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The Sadness of Strip Malls

 

A long grey cloud gathers above their gloomy line of thinness

as above islands.

Slack-jawed proprietors grab smokes at the various doorways up and down

the scattershot collection of stores  

with their ill-advised names.

I Heart Clocks. Wok This Way.

Names that almost guarantee failure.

The 24-hour laundromat does a brisk business, the ongoing star of the show.

A pawn shop sits somewhere in the mix

where the lights are never on yet

the neon sign blinks Open Always,

missing the letter L.

Patrons shuffle back and forth across the pock-marked parking lot,

children trailing,

hopelessness on parade,

resignation their calling card,

and the long grey cloud above,

hovering.

 

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Distance

A prose poem sparked by a mention of trains I came across this morning …
I remember hearing a train whistle in the distance the night my mother died. I was in her home that night, sleeping in the front room on the couch because for some reason I couldn’t bear the idea of going to bed. I was in the first stage of grief, the shell shock of it when you feel wrapped in thick layers of cotton wool, looking out from inside a bell jar. I lay there, sleepless, trying to distract myself by making a mental list of all that needed to be done the next day. Suddenly I heard it, ever so faintly.
We lived very close to train tracks when I was a child and this served as part of the soundtrack of my young life. The sound of that whistle unleashed such sorrow in me that I remember it well even now, 25 years later. it was then that I wept. Wept for losing my lovely mother too soon. Wept because I would never again hear her sweet Scots’ voice commanding the very best in me.
Wept. Because the sound echoed the emptiness I would now always feel with her gone.
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While sitting on a bench at the Brooklyn Promenade. 

The Galleons

Because I am reading Frank O’Hara
while sitting on a bench at the Brooklyn Promenade
 

I am aware it is 10:30 in New York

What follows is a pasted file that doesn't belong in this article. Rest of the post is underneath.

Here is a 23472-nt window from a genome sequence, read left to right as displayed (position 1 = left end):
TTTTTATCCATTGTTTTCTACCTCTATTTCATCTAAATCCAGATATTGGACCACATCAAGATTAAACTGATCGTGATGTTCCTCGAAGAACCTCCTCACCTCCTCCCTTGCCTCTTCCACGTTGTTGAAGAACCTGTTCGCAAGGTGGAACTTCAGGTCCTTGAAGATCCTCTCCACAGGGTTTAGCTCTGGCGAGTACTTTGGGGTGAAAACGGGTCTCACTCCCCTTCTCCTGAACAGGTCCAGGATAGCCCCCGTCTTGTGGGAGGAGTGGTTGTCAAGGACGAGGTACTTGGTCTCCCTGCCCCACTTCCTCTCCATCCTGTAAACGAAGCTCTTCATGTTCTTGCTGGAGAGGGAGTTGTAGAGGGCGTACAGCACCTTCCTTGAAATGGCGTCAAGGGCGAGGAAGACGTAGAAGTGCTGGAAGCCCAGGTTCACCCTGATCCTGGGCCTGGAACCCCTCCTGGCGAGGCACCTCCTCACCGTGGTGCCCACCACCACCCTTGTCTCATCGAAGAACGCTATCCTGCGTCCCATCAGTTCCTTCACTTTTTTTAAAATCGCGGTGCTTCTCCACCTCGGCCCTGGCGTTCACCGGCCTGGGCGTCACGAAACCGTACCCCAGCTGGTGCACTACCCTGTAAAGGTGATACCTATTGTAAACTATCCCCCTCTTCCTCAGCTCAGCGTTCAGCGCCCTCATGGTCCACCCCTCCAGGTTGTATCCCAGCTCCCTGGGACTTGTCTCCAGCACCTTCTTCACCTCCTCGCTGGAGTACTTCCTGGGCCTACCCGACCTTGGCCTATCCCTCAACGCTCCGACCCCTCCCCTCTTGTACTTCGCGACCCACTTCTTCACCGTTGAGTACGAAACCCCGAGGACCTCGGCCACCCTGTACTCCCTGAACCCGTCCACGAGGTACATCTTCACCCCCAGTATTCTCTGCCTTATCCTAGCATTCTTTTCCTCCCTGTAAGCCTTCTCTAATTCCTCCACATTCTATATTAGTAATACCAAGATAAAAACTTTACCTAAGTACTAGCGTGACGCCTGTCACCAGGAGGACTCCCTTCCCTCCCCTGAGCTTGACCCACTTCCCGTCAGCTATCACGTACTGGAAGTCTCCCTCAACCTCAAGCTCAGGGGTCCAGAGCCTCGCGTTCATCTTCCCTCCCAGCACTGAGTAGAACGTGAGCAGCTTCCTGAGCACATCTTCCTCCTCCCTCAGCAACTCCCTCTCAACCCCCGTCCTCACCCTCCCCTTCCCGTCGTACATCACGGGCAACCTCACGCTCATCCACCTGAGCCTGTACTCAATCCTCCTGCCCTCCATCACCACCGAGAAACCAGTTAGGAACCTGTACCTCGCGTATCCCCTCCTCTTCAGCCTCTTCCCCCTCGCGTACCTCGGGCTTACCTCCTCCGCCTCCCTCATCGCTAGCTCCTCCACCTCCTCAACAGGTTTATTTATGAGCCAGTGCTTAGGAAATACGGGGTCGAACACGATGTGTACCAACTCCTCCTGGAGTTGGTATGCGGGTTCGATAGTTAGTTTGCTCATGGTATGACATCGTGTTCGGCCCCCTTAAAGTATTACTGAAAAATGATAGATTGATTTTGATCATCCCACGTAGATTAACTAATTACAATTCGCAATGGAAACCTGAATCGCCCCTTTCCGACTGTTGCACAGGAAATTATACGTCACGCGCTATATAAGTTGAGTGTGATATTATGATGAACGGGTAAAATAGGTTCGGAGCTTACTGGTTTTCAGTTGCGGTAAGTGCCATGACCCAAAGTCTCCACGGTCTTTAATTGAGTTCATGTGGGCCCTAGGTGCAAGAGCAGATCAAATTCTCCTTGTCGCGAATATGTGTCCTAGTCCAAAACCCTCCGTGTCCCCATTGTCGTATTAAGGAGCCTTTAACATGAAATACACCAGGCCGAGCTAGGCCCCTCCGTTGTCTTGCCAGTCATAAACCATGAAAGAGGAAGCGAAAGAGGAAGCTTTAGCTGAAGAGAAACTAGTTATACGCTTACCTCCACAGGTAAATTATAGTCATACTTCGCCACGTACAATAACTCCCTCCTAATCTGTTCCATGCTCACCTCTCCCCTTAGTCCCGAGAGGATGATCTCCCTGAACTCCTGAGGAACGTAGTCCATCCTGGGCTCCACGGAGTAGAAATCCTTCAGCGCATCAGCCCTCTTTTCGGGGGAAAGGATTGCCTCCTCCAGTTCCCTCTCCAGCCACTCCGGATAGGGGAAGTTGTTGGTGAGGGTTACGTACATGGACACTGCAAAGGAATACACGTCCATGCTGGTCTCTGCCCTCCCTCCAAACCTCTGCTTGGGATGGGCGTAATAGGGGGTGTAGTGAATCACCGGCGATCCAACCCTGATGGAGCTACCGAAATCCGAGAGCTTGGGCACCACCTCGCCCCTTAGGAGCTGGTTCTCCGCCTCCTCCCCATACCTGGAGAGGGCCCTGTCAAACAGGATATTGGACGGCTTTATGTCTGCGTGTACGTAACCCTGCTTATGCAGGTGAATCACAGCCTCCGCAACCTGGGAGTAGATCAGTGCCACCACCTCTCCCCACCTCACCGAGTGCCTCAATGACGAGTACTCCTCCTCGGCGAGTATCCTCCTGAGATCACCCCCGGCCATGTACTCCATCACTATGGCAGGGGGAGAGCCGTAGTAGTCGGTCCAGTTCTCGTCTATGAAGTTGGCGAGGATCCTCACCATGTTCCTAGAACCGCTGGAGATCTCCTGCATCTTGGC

on a Tuesday morning

the way O’Hara was always aware
of what day and hour and season were in front of him

It is 12:20 in New York a Friday
he wrote almost sixty years ago on a July moment

that must have been like the one I am having now
the summer hour blossoming

at the promenades by the rivers and in the parks
and in the quiet aisles of the city
 

when everyone who should be at work
is at work and the trees are meditating

on how muggy it will be today
and the fleets of strollers are out in the sunshine

expanse of the morning
the strollers that are like galleons

carrying their beautiful gold cargo
being pushed by women whose names once graced

the actual galleons Rosario
Margarita Magdalena along with other names

Essie Maja from places that history has patronized
like O’Hara going into the bank

for money or the bookstore to buy
an ugly
NEW WORLD WRITING to see what

the poets / in Ghana are doing these days
or the liquor store for liquor

or the tobacconist for tobacco
and sitting at the Brooklyn Promenade I haven’t looked

at the news to see who now has died
though my fingers keep touching the phone’s face

to find out that when it is 10:30 in the morning
in New York it is 11:30 in the night

in Manila and it is 4:30 in the afternoon in Lagos
and in Warsaw and it is 9:30

in the morning in Guatemala City
where it is also Tuesday and where it is also summer.

 

– Rick Barot

 

 

 

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Me, Found

This would be a time capsule of me,

I’m talking me.

Not of the Western world circa 21st century

or even this particular zeitgeist extraordinaire.

 

To be unearthed in some distant space and time,

to disclose a definitive self-portrait

for the ones who follow.